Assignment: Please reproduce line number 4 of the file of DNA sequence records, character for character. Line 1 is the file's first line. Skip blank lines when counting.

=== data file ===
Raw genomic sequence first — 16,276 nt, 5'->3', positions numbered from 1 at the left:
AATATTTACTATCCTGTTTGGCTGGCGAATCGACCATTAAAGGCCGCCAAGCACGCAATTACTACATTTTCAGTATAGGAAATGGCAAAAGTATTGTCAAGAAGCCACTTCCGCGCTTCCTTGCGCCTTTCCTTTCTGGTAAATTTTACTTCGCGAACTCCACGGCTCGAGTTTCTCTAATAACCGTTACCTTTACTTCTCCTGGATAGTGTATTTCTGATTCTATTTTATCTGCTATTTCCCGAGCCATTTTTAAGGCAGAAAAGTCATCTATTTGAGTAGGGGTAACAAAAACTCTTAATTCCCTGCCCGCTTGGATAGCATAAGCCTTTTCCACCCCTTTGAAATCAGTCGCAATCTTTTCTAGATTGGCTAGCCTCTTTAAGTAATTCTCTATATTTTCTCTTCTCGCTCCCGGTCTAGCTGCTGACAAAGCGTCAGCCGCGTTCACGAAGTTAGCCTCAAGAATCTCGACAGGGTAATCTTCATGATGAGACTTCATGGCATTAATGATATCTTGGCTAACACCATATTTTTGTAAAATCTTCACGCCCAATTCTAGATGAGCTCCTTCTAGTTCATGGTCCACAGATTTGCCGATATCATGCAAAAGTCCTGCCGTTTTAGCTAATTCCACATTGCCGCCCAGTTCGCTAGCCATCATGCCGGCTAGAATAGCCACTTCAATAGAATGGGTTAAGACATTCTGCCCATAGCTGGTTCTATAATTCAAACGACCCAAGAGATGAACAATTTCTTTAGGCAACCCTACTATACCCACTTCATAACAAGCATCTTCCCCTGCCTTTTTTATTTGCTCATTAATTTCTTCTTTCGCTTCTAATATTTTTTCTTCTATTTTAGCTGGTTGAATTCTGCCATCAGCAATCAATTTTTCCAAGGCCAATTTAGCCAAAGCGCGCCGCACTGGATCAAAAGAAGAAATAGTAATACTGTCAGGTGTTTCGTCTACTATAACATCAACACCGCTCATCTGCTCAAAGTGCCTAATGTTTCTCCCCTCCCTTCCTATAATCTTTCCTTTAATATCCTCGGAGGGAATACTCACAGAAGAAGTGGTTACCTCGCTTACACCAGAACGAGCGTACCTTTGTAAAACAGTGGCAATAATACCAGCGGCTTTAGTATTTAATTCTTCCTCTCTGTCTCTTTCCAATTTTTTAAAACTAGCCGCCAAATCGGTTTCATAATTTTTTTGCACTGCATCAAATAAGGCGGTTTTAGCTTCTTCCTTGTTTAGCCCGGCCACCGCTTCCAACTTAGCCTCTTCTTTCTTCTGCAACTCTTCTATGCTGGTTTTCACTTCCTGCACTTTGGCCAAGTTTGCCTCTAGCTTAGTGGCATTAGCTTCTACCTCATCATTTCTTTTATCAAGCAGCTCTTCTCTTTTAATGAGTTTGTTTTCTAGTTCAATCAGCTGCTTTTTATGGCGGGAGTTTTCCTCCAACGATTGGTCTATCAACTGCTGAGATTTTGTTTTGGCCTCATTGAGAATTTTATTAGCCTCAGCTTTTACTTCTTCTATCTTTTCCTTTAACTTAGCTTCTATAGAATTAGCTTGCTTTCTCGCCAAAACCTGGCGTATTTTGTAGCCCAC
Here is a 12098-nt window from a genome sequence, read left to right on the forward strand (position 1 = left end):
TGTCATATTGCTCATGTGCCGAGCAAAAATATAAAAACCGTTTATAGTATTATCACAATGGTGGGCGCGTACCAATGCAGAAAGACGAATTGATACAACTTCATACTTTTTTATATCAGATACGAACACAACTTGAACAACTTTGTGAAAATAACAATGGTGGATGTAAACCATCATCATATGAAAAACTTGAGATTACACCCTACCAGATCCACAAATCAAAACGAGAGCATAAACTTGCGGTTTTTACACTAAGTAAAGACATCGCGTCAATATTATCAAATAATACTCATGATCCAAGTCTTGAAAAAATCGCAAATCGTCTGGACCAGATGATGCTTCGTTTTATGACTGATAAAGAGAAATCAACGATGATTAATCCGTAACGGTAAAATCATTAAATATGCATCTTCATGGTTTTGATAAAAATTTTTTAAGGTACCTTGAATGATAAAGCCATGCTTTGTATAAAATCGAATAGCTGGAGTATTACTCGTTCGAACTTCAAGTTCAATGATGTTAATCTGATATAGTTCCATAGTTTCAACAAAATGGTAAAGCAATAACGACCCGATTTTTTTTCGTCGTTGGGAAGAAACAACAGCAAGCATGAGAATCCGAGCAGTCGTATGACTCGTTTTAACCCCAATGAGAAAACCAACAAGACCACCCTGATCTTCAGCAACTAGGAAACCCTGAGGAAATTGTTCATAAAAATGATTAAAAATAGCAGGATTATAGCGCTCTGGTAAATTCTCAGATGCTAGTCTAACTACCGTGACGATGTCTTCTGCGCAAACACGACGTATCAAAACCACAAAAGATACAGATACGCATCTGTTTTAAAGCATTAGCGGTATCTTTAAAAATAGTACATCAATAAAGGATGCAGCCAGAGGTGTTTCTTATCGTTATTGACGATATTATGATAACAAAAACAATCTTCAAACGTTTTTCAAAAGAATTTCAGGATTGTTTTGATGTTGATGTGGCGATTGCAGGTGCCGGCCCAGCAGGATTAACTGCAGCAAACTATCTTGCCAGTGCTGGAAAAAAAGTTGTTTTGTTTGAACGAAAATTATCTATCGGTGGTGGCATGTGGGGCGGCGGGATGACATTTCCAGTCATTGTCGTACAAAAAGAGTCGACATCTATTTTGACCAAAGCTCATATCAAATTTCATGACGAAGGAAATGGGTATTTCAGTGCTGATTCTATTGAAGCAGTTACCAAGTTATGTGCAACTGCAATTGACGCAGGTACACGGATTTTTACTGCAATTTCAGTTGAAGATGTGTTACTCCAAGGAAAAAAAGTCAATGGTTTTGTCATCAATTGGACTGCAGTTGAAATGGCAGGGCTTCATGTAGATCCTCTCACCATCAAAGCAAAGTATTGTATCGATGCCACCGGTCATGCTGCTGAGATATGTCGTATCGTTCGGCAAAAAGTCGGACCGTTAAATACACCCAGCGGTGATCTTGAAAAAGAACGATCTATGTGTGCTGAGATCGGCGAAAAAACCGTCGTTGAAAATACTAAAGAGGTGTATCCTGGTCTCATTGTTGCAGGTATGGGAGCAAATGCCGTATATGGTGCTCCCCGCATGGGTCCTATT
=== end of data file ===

TGTCATATTGCTCATGTGCCGAGCAAAAATATAAAAACCGTTTATAGTATTATCACAATGGTGGGCGCGTACCAATGCAGAAAGACGAATTGATACAACTTCATACTTTTTTATATCAGATACGAACACAACTTGAACAACTTTGTGAAAATAACAATGGTGGATGTAAACCATCATCATATGAAAAACTTGAGATTACACCCTACCAGATCCACAAATCAAAACGAGAGCATAAACTTGCGGTTTTTACACTAAGTAAAGACATCGCGTCAATATTATCAAATAATACTCATGATCCAAGTCTTGAAAAAATCGCAAATCGTCTGGACCAGATGATGCTTCGTTTTATGACTGATAAAGAGAAATCAACGATGATTAATCCGTAACGGTAAAATCATTAAATATGCATCTTCATGGTTTTGATAAAAATTTTTTAAGGTACCTTGAATGATAAAGCCATGCTTTGTATAAAATCGAATAGCTGGAGTATTACTCGTTCGAACTTCAAGTTCAATGATGTTAATCTGATATAGTTCCATAGTTTCAACAAAATGGTAAAGCAATAACGACCCGATTTTTTTTCGTCGTTGGGAAGAAACAACAGCAAGCATGAGAATCCGAGCAGTCGTATGACTCGTTTTAACCCCAATGAGAAAACCAACAAGACCACCCTGATCTTCAGCAACTAGGAAACCCTGAGGAAATTGTTCATAAAAATGATTAAAAATAGCAGGATTATAGCGCTCTGGTAAATTCTCAGATGCTAGTCTAACTACCGTGACGATGTCTTCTGCGCAAACACGACGTATCAAAACCACAAAAGATACAGATACGCATCTGTTTTAAAGCATTAGCGGTATCTTTAAAAATAGTACATCAATAAAGGATGCAGCCAGAGGTGTTTCTTATCGTTATTGACGATATTATGATAACAAAAACAATCTTCAAACGTTTTTCAAAAGAATTTCAGGATTGTTTTGATGTTGATGTGGCGATTGCAGGTGCCGGCCCAGCAGGATTAACTGCAGCAAACTATCTTGCCAGTGCTGGAAAAAAAGTTGTTTTGTTTGAACGAAAATTATCTATCGGTGGTGGCATGTGGGGCGGCGGGATGACATTTCCAGTCATTGTCGTACAAAAAGAGTCGACATCTATTTTGACCAAAGCTCATATCAAATTTCATGACGAAGGAAATGGGTATTTCAGTGCTGATTCTATTGAAGCAGTTACCAAGTTATGTGCAACTGCAATTGACGCAGGTACACGGATTTTTACTGCAATTTCAGTTGAAGATGTGTTACTCCAAGGAAAAAAAGTCAATGGTTTTGTCATCAATTGGACTGCAGTTGAAATGGCAGGGCTTCATGTAGATCCTCTCACCATCAAAGCAAAGTATTGTATCGATGCCACCGGTCATGCTGCTGAGATATGTCGTATCGTTCGGCAAAAAGTCGGACCGTTAAATACACCCAGCGGTGATCTTGAAAAAGAACGATCTATGTGTGCTGAGATCGGCGAAAAAACCGTCGTTGAAAATACTAAAGAGGTGTATCCTGGTCTCATTGTTGCAGGTATGGGAGCAAATGCCGTATATGGTGCTCCCCGCATGGGTCCTATT